China, with its impressive international infrastructure initiatives, has injected impetus into global growth, a U.S.-German historian has said, while criticizing Washington’s hawkish attitude, as reported by Sputnik.
China is “leading an economic renaissance of a scale not seen in more than a century,” said F. William Engdahl, a historian and economic researcher, in his recent article for New Eastern Outlook. “Beijing is, with customary Chinese speed, linking its economy by land and by sea lanes to all Eurasia,” the historian wrote, previously saying that China is “moving forward with an impressive array of major international infrastructure projects” in various regions. “For my side, I infinitely prefer the peaceful building projects to the destroying ones,” Engdahl said.
During the Johannesburg Summit of the Forum on China-Africa Cooperation (FOCAC) in early December in South Africa, Chinese President Xi Jinping unveiled the 60-billion-U.S.-dollar aid package for Africa in the next three years. The package seeks to help Africa to industrialize, modernize its agricultural production, boost the skills of its workers, build infrastructure and improve its health care.
“Unlike NATO’s endless wars, construction of infrastructure — railways, water navigation, electric power grids, lifts people up and enhances peace and stability,” Engdahl said, pointing out that Xi’s offer benefits both Africa and China.
China is also establishing a more amicable, vibrant neighborhood and is deepening economic ties with European countries through its Belt and Road initiative. The Belt and Road initiative, comprising the Silk Road Economic Belt and the 21st Century Maritime Silk Road, was brought up by Xi in 2013, with the aim of building a trade and infrastructure network connecting Asia with Europe and Africa along the ancient Silk Road routes.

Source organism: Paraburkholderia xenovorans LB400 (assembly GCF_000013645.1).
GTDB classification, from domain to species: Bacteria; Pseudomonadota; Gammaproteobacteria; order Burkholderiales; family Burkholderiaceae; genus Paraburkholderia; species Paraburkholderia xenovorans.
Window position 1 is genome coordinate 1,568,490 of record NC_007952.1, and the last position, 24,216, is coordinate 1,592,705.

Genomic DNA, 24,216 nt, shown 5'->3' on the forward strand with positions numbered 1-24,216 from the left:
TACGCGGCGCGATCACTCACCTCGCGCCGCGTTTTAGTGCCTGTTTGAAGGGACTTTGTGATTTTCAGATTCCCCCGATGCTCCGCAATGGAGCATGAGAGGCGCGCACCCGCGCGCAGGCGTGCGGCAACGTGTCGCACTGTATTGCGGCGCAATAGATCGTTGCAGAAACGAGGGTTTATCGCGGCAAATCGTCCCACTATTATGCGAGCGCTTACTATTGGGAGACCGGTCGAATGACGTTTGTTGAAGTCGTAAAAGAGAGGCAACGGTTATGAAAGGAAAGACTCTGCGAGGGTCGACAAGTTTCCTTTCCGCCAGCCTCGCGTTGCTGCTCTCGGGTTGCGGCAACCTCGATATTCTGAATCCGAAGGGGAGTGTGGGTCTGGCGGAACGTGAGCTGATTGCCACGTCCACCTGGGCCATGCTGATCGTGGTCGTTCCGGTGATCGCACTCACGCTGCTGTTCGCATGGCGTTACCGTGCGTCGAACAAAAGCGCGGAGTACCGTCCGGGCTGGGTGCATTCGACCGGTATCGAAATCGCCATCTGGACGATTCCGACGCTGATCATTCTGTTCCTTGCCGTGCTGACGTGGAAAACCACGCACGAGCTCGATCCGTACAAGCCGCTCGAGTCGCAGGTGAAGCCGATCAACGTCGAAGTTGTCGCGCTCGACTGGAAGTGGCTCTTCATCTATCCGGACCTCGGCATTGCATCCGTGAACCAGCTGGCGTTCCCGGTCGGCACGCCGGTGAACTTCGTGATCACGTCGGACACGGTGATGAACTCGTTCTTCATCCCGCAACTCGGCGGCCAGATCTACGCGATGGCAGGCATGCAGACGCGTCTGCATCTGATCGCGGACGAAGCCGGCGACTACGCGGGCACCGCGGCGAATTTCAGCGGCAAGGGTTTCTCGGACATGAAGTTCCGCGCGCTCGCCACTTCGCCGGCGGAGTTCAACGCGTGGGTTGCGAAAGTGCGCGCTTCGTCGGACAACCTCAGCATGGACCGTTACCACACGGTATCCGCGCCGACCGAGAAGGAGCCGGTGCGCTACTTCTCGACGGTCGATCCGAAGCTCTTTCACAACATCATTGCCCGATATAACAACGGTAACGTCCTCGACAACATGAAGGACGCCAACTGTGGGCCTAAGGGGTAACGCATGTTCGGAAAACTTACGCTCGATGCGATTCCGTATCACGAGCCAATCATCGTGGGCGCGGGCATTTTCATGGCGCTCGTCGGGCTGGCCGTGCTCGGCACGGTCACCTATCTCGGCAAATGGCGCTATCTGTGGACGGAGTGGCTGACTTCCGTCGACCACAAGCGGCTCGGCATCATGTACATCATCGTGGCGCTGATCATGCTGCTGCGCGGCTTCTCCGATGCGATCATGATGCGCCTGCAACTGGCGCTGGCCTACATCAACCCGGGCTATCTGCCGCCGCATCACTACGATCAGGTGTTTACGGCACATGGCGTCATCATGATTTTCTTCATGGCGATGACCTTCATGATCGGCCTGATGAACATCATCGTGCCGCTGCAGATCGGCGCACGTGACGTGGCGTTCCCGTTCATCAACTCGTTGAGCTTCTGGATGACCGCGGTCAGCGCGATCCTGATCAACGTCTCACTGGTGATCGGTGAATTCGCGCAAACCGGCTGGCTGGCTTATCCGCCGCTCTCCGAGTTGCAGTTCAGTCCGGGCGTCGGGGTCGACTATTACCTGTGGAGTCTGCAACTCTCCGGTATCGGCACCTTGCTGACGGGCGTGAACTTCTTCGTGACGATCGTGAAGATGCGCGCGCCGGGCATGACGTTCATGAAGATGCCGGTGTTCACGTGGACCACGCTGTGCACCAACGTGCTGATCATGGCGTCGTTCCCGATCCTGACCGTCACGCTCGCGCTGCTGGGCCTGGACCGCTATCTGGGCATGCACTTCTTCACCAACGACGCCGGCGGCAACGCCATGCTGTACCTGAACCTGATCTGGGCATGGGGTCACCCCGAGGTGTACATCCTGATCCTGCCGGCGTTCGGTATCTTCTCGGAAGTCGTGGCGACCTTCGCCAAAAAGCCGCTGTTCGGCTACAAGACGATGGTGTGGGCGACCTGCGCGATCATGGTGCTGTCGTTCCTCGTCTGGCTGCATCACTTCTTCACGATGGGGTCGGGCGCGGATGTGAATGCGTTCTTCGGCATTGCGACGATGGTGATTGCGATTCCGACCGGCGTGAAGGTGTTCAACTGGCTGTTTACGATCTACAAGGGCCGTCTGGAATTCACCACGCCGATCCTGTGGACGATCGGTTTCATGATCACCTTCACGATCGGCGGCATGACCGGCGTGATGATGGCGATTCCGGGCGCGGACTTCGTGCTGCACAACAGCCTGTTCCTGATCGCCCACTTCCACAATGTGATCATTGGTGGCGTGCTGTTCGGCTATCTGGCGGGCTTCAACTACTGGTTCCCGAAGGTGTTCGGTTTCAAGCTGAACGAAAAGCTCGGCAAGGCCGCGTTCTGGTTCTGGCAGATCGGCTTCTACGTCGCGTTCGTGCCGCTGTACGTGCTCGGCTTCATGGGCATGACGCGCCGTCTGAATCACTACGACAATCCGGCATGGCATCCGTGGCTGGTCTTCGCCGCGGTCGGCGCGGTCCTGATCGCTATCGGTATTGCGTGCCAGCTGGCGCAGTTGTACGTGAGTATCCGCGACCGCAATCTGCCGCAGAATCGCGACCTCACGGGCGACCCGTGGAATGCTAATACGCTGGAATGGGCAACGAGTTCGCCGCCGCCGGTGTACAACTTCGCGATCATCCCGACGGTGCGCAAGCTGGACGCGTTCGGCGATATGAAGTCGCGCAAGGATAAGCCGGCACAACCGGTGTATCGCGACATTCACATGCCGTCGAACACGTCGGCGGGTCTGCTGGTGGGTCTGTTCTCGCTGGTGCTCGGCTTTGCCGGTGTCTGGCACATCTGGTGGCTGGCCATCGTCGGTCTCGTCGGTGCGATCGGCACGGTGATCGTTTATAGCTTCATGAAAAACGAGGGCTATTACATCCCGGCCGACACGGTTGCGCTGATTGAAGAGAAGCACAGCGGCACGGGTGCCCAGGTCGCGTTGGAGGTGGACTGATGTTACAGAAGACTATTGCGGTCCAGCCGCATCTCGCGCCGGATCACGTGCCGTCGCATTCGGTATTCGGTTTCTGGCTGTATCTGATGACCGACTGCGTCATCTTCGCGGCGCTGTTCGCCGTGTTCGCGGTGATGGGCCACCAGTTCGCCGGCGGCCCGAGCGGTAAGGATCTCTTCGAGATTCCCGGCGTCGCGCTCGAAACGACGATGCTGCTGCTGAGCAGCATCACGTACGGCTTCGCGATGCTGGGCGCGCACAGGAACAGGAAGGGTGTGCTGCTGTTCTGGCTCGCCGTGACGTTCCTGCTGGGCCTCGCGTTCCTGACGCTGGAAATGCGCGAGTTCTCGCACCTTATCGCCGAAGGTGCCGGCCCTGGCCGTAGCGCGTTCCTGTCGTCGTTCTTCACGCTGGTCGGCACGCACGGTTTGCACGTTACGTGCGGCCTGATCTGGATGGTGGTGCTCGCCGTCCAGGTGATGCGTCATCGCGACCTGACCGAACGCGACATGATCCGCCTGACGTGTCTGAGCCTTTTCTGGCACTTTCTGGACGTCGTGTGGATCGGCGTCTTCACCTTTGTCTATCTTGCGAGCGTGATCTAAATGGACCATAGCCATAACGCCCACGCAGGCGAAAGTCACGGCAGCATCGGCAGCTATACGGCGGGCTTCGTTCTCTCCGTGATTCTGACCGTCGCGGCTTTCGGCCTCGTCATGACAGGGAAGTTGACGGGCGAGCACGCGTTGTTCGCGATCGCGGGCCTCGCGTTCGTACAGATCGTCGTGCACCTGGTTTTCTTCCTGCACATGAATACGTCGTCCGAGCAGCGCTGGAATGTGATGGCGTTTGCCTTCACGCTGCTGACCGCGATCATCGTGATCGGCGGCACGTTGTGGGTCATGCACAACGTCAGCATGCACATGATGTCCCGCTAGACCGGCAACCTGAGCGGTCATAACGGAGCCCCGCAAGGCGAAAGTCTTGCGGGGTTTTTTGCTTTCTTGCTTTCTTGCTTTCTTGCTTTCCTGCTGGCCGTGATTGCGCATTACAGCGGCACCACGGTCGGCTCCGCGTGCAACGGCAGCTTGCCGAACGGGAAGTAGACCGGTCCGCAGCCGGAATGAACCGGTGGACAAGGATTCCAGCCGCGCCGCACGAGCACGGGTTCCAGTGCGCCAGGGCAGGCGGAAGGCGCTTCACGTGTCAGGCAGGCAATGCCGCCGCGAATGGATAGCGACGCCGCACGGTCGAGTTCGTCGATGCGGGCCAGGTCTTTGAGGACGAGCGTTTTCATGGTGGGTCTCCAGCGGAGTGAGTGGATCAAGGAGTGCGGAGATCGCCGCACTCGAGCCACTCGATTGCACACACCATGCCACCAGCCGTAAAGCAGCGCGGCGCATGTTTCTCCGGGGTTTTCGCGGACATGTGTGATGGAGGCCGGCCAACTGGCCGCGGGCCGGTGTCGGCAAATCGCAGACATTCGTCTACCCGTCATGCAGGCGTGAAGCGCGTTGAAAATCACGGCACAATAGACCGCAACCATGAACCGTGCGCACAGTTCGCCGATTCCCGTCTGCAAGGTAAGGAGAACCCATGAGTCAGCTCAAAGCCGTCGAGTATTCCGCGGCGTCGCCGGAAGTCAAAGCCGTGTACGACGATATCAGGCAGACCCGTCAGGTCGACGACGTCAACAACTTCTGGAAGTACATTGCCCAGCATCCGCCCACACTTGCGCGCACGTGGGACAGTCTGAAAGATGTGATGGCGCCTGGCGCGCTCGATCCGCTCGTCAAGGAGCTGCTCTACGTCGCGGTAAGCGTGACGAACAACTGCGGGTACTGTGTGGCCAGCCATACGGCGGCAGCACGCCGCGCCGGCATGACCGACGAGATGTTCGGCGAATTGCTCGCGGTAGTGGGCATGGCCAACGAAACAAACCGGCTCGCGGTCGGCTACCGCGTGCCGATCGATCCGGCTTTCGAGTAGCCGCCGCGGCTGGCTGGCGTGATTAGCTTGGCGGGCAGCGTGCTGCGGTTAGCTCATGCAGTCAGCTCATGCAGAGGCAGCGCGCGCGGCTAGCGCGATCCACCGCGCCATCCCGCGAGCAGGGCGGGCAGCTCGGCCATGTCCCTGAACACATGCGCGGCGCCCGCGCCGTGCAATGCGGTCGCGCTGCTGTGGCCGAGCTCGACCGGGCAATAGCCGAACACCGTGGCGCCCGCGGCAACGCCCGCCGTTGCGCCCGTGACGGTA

The initiative creates a “golden opportunity” for the countries of Central and Eastern Europe that are facing economic difficulties, linking the East and the West of the Eurasian continent through a vast network of high-speed railways and maritime routes, Engdahl said.
“China is the world address in rail infrastructure today, while the West, led by the pathetic rail construction record of the USA, falls farther and farther behind,” Engdahl said, referring to China’s planned construction of a Hungary-Serbia high-speed railway. The railway linking the capitals of Hungary and Serbia, Budapest and Belgrade, has a total length of 350 km, with 184 km in Serbia. It is designed for electric passenger and cargo trains with a maximum speed of 200 km per hour. Once complete, it will help create a fast lane for importing and exporting products between China and Europe.
Besides recognizing the export of “Chinese rail technology” to Europe, the researcher also mentioned Beijing’s intentions to invest in constructing and upgrading port facilities in the Baltic, Adriatic, and Black Seas.